Collective bargaining agreements: an effective tool for worker led action
C&A Foundation is committed to making improved working conditions and wages for every man and woman in the apparel industry a reality. We believe in the power of supply chain transparency through credible, accessible information for systemic change. Change in the industry, however, requires collective action at all levels. Our promise of making fashion a force for good is fuelled by workers rights. A shared vision of change among workers and management is critical for an effective supply chain. Collective bargaining agreements (CBAs) allow for exactly that. The collective bargaining process is generally facilitated by trade unions and gives employees and management a platform to agree on what they need from each other.
“CBAs are a tool to bring in a culture of worker led social responsibility which levels the power dynamics inherent to the sector”, states Naureen Chowdhury, Senior Programme Manager, Labour Rights at C&A Foundation.
That is why C&A Foundation commissioned a consultant to develop a process document- key lessons on collective bargaining from Bangladesh’s apparel sector, that captures the effectiveness of CBAs as a tool for worker empowerment and a responsible supply chain resulting in a more sustainable fashion industry. We recognise the importance of strengthening the knowledge base for stakeholders in the apparel industry to follow a transparent process of negotiation and representation of workers across the world. Key lessons from the study that serve as guiding principles to actualise a CBA are:
- A well-informed, knowledgeable Union Executive Committee is essential.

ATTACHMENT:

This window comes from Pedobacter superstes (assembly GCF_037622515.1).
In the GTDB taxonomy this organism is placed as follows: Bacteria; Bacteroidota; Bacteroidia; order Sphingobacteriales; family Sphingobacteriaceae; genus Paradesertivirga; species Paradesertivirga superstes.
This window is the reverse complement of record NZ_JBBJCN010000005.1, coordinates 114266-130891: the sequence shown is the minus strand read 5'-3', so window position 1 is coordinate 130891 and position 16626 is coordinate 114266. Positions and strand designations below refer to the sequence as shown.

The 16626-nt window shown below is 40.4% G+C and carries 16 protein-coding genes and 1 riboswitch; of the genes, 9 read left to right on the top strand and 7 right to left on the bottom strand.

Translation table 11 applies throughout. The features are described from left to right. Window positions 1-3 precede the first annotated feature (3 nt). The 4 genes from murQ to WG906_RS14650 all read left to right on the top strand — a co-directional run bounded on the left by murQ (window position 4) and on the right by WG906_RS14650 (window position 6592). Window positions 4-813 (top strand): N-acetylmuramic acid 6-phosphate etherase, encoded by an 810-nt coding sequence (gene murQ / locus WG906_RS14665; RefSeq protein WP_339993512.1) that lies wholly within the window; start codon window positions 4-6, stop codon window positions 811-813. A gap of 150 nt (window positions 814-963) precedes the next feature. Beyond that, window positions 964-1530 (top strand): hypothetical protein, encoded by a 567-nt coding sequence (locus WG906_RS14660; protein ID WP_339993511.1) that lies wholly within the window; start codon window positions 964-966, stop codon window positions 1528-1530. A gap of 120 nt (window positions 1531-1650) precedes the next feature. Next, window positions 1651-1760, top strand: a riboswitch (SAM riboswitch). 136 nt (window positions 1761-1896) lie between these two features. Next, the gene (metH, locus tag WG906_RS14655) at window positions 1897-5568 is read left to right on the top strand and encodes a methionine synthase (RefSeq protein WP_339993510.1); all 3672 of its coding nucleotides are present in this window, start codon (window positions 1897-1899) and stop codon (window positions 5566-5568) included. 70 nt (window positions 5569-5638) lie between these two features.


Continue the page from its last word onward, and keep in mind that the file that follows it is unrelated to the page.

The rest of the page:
- The needs of the workers must be comprehensively understood.
- A strong working relationship with management must be built.
- The timing needs to be planned.
- All discussions must be formally documented.
- Every line in an agreement must be clearly written and has to be checked.
- Signatures should not be rushed.
- The process may take time. It should not be prolonged unnecessarily though.
- Behaviour is crucial, and a focus on solutions is essential.
Partners in action
Awaj Foundation has been leading the charge in awareness building initiatives to develop worker capacity to bargain collectively and unionise. As a result of these capacity building initiatives, the workers are more confident in articulating and prioritising their needs for a dialogue with management. To date Awaji Foundation has negotiated several CBAs to improve the quality of lives for workers everywhere. And they continue to mentor and support agents of change like Bilkis Akhter, Union Leader, Natural Denims to strengthen the worker led movement. Bilkis has successfully formed a factory union and negotiated a CBA. She feels the CBA has given them a system to resolve the problem and ask for what is needed the most. She adds, “single voices are usually too quiet for big changes”.
Learning across borders
The lessons from the success of these CBAs can be replicated in many more factories in the coming years. It has already begun in Bengaluru, Karnataka with our partners FEDINA and their supported Karnataka Garment Workers Union (KOOGU). In 2016, they understood the need to adopt collective bargaining as a practice and approached three of the largest exporters and employers in the region. With support from C&A Foundation, China Labour Bulletin (CLB) and FEDINA have collaborated to establish and/or strengthen five worker centres with the goal of pursuing factory-level collective bargaining in the region. CLB staff and Chinese workers with first-hand experience of collective bargaining in China were able to help FEDINA and KOOGU staff coach Indian workers in developing their bargaining and organizing skills. This led to workers being organized, independently electing union representatives and gaining legitimate recognition from management. It has been a journey filled with growth through peaks and troughs. A KOOGU member shares, “after a lot of reflection, we have changed our attitude to not be easily provoked, to not show agitation and see the opportunity for change”.
We are confident that these lessons will inform our future endeavours that will harness the power of collective voices to amplify our actions to empower more workers.